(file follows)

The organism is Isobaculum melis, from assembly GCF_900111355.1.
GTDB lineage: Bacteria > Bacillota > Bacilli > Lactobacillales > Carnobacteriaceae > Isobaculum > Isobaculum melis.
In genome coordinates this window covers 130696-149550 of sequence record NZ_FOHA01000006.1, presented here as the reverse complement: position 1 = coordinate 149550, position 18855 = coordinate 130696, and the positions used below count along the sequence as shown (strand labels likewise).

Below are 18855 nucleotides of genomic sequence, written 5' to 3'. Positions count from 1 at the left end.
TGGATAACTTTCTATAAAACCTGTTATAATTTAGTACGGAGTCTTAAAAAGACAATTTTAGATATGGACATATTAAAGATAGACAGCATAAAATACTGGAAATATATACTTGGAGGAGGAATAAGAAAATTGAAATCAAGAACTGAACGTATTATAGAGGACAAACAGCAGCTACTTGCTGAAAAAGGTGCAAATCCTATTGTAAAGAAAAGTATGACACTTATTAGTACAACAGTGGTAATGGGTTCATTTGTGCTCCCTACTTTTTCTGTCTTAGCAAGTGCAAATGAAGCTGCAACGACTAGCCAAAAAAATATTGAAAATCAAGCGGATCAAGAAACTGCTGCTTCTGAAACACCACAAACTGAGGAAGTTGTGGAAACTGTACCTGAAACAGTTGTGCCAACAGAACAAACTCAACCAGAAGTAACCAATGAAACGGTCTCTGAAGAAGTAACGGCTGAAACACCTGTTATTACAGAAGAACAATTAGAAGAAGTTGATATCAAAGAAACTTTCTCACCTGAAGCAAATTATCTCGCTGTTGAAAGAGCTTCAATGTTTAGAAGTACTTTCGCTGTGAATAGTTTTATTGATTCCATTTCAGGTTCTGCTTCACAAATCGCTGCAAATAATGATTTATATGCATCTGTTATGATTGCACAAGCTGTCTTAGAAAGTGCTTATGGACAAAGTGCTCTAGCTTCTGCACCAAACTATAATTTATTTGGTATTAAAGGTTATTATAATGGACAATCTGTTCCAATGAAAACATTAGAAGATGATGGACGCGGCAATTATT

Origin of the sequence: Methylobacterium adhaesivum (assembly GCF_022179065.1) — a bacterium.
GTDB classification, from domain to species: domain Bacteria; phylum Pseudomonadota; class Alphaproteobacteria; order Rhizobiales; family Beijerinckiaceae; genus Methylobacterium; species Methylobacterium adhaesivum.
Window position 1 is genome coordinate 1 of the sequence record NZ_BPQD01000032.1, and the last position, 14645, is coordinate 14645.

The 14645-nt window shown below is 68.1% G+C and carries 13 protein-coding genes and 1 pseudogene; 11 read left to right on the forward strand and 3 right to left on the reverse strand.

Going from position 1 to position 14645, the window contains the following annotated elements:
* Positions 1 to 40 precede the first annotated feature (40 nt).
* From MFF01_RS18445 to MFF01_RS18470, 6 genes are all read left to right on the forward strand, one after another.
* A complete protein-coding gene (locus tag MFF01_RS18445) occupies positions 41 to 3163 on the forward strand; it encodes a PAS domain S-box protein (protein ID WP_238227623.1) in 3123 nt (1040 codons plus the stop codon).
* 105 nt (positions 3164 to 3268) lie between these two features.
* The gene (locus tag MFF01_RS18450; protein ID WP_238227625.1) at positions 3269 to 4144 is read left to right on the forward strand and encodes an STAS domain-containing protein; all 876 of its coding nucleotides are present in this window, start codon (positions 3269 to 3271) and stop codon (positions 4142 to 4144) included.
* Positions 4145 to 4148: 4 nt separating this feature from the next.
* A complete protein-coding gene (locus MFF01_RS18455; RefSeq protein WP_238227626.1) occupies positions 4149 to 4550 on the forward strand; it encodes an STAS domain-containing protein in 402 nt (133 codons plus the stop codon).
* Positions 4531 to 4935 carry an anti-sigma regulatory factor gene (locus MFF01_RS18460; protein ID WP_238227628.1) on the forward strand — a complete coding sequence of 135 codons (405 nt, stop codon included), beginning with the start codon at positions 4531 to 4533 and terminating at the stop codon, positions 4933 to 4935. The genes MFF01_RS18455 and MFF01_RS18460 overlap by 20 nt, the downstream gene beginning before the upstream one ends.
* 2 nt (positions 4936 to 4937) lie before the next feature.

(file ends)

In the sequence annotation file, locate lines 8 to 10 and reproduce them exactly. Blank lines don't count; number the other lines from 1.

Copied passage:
Window position 1 is genome coordinate 1 of the sequence record NZ_BPQD01000032.1, and the last position, 14645, is coordinate 14645.

The 14645-nt window shown below is 68.1% G+C and carries 13 protein-coding genes and 1 pseudogene; 11 read left to right on the forward strand and 3 right to left on the reverse strand.

Going from position 1 to position 14645, the window contains the following annotated elements: